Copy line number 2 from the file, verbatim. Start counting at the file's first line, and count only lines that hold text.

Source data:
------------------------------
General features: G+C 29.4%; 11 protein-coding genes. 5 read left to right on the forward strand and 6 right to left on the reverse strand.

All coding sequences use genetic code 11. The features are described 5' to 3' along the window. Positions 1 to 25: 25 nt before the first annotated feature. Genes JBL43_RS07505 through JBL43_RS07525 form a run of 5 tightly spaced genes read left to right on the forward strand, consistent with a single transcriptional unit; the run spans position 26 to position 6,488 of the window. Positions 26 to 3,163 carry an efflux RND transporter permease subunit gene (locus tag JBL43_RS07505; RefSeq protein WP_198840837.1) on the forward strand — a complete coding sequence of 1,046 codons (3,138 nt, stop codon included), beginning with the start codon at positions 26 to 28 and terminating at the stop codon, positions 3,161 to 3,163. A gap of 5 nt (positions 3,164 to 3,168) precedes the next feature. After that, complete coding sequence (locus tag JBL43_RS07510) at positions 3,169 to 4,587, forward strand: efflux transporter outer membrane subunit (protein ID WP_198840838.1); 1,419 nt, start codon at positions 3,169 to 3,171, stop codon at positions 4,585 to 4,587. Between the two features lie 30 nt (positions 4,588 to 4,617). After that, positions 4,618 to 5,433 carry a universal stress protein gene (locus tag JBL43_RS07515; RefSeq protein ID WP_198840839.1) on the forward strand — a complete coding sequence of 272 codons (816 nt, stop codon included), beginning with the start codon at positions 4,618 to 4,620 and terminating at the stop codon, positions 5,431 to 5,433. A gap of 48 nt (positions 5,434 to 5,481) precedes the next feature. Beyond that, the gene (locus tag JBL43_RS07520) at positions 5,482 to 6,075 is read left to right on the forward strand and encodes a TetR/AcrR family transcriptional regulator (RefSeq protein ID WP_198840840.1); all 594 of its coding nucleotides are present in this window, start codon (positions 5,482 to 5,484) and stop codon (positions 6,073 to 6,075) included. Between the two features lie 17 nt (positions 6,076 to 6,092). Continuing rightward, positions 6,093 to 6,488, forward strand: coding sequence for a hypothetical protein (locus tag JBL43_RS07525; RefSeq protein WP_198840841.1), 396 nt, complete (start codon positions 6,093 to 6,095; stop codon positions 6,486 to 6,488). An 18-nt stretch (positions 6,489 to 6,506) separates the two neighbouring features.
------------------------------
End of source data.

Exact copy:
All coding sequences use genetic code 11. The features are described 5' to 3' along the window. Positions 1 to 25: 25 nt before the first annotated feature. Genes JBL43_RS07505 through JBL43_RS07525 form a run of 5 tightly spaced genes read left to right on the forward strand, consistent with a single transcriptional unit; the run spans position 26 to position 6,488 of the window. Positions 26 to 3,163 carry an efflux RND transporter permease subunit gene (locus tag JBL43_RS07505; RefSeq protein WP_198840837.1) on the forward strand — a complete coding sequence of 1,046 codons (3,138 nt, stop codon included), beginning with the start codon at positions 26 to 28 and terminating at the stop codon, positions 3,161 to 3,163. A gap of 5 nt (positions 3,164 to 3,168) precedes the next feature. After that, complete coding sequence (locus tag JBL43_RS07510) at positions 3,169 to 4,587, forward strand: efflux transporter outer membrane subunit (protein ID WP_198840838.1); 1,419 nt, start codon at positions 3,169 to 3,171, stop codon at positions 4,585 to 4,587. Between the two features lie 30 nt (positions 4,588 to 4,617). After that, positions 4,618 to 5,433 carry a universal stress protein gene (locus tag JBL43_RS07515; RefSeq protein ID WP_198840839.1) on the forward strand — a complete coding sequence of 272 codons (816 nt, stop codon included), beginning with the start codon at positions 4,618 to 4,620 and terminating at the stop codon, positions 5,431 to 5,433. A gap of 48 nt (positions 5,434 to 5,481) precedes the next feature. Beyond that, the gene (locus tag JBL43_RS07520) at positions 5,482 to 6,075 is read left to right on the forward strand and encodes a TetR/AcrR family transcriptional regulator (RefSeq protein ID WP_198840840.1); all 594 of its coding nucleotides are present in this window, start codon (positions 5,482 to 5,484) and stop codon (positions 6,073 to 6,075) included. Between the two features lie 17 nt (positions 6,076 to 6,092). Continuing rightward, positions 6,093 to 6,488, forward strand: coding sequence for a hypothetical protein (locus tag JBL43_RS07525; RefSeq protein WP_198840841.1), 396 nt, complete (start codon positions 6,093 to 6,095; stop codon positions 6,486 to 6,488). An 18-nt stretch (positions 6,489 to 6,506) separates the two neighbouring features.